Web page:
Information Technology (Security of Prepaid Payment Instruments) Rules 2017 –Draft

In March, 2017 the Union Government has come up with Information Technology (Security of Prepaid Payment Instruments) Rules for digital transactions made through prepaid payment instruments in order to make them secure and address privacy issues. The rules have been framed by the Ministry of electronics and information technology. The ministry has invited public comments over the draft rules.

Rationale

Increase in electronic payments since demonetisation drive and the government’s intent to promote cashless economy requires the need to ensure the confidentiality, integrity, safety, security of the transactions through PPIs.

Pre-paid payment instrument (PPI)

PPI means a payment instrument which facilitates purchase of goods and services with the help of the value stored on such instruments. PPIs can be smart cards, magnetic stripe cards, internet accounts, internet wallets, mobile accounts, mobile wallets, paper vouchers etc. PPI issuers refer to individuals/organisations under authorisation from the RBI under the Payment and Settlement Systems Act 2007.

Features

Information security policy

Every e-PPI issuer needs to develop an information security policy for security of the payment systems operated by them.

Privacy Policy

Every e-PPI issuer should publish on their website and mobile applications the privacy policy and the terms and conditions for use of the payment systems operated by them in simple language. The privacy policy should include the following:

  • information collected directly from the customer and information collected otherwise;
  • uses of the information;
  • period of retention of information;
  • purposes for which information can be disclosed and the recipients;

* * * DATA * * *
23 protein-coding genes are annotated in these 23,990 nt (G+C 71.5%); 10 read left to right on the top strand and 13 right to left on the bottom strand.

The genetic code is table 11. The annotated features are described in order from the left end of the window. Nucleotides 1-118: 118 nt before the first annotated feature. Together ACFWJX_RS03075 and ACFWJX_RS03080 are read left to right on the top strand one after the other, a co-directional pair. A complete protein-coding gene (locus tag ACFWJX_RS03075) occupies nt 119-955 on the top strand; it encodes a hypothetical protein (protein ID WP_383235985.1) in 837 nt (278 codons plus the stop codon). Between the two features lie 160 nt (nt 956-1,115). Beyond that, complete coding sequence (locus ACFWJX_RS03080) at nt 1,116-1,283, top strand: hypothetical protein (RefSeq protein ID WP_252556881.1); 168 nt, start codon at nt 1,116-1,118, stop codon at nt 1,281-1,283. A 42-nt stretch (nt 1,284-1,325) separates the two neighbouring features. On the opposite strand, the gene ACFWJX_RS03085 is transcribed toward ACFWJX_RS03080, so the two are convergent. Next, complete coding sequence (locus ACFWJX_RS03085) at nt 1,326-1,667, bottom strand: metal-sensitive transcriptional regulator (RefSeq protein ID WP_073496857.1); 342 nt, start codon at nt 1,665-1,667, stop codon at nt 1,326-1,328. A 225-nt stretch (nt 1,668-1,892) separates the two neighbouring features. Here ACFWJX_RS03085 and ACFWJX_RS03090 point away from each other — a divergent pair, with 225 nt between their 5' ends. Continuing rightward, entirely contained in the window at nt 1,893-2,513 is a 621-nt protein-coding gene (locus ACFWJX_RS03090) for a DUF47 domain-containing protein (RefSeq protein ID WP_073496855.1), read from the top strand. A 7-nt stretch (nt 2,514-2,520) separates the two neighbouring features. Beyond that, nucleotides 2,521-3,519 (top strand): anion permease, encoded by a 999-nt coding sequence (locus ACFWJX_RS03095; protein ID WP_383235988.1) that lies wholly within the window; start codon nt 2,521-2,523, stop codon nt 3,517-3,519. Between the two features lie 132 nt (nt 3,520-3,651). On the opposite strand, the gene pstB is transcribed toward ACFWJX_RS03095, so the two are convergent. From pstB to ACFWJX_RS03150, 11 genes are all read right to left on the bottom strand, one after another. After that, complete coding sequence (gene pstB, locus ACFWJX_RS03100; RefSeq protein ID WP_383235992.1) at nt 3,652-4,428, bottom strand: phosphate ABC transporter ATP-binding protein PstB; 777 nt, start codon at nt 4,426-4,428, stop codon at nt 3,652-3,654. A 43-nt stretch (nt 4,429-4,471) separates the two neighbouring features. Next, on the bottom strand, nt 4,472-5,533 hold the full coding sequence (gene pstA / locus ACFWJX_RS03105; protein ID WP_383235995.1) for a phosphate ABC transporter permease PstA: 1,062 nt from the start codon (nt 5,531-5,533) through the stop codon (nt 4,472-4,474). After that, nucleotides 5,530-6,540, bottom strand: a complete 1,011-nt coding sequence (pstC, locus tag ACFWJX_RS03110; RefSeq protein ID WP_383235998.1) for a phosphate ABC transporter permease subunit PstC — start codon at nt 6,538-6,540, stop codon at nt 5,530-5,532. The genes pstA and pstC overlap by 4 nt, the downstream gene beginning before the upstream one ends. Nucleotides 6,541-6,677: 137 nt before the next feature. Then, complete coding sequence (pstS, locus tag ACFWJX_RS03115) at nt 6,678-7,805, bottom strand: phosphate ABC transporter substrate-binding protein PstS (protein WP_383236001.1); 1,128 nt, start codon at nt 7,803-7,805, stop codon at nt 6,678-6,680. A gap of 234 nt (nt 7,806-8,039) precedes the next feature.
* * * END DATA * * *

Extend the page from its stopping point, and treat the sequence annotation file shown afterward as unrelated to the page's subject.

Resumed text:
• sharing of information with law enforcement agencies;
  • security practices and procedures;
  • name and contact details of the Grievance Redressal officer
  • mechanism for grievance redressal;
  • any other details as may be specified by the Central Government.
Risk assessment and risk control

Every e-PPI issuer should carry out risk assessment, and review the security measures at least once a year, as well as after any major security breach. e-PPI issuers should implement security measures in accordance with the information security policy.

Customer identification and authentication

e-PPI issuers must make sure that customers are identified through appropriate procedures for authentication and shall adopt multiple factor authentication where a customer initiates a payment against the value stored on the pre-paid payment instrument.

Personal information

Every e-PPI issuer should adopt security measures to protect the security, confidentiality and integrity of the personal information collected from the customer, including name, address, telephone number of the customer. The personal information of the customer should not be disclosed to any person without the consent of the customer.

The financial data of the customer should be treated as sensitive personal information and procedures prescribed in the Information Technology (Reasonable Security Practices and Procedures and Sensitive Personal Data or Information) Rules, 2011 needs to be followed by PPI issuers.

End-to-end encryption

Every e-PPI issuer should make sure that end-to-end encryption is applied to safeguard the data exchanged, in accordance with the rules prescribed by the central government.

Cyber incidents

PPI issuers should evolve a mechanism for monitoring, handling and following up of cyber incidents and breaches to CERT-In (Indian Computer Emergency Response Team).

Grievance Redressal

e-PPI issuers must appoint a Grievance Redressal Officer to resolve complaints of customers. The Officers must act on the complaint within 36 hours and resolve them within one month from the date of receipt of the complaint. The name, contact details of the Grievance Redressal Officer and the procedure to be followed to by the customers must be provided in the website/mobile applications by the PPI issuers.

Comment

According to the critics, while all the payments are regulated by RBI, transaction rules through PPIs have been laid down by the ministry of information technology. This may lead to confusion. An entity complying with RBI rules may find itself violating the rules set by the IT ministry.  While the draft rules tries to address many issues related to PPIs, important key rules with respect to authentication of e-PPI and issuance of e-PPI has to be framed properly so that customer convenience does not gets vanished while addressing security issues.

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